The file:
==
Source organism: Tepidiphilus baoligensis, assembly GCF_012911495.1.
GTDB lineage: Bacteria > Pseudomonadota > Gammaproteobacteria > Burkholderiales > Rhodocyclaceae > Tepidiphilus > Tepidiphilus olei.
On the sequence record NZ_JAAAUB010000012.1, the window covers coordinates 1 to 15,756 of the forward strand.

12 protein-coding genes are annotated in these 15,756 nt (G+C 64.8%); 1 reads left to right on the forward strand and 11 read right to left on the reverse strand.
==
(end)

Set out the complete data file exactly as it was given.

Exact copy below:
Source organism: Tepidiphilus baoligensis, assembly GCF_012911495.1.
GTDB lineage: Bacteria > Pseudomonadota > Gammaproteobacteria > Burkholderiales > Rhodocyclaceae > Tepidiphilus > Tepidiphilus olei.
On the sequence record NZ_JAAAUB010000012.1, the window covers coordinates 1 to 15,756 of the forward strand.

12 protein-coding genes are annotated in these 15,756 nt (G+C 64.8%); 1 reads left to right on the forward strand and 11 read right to left on the reverse strand.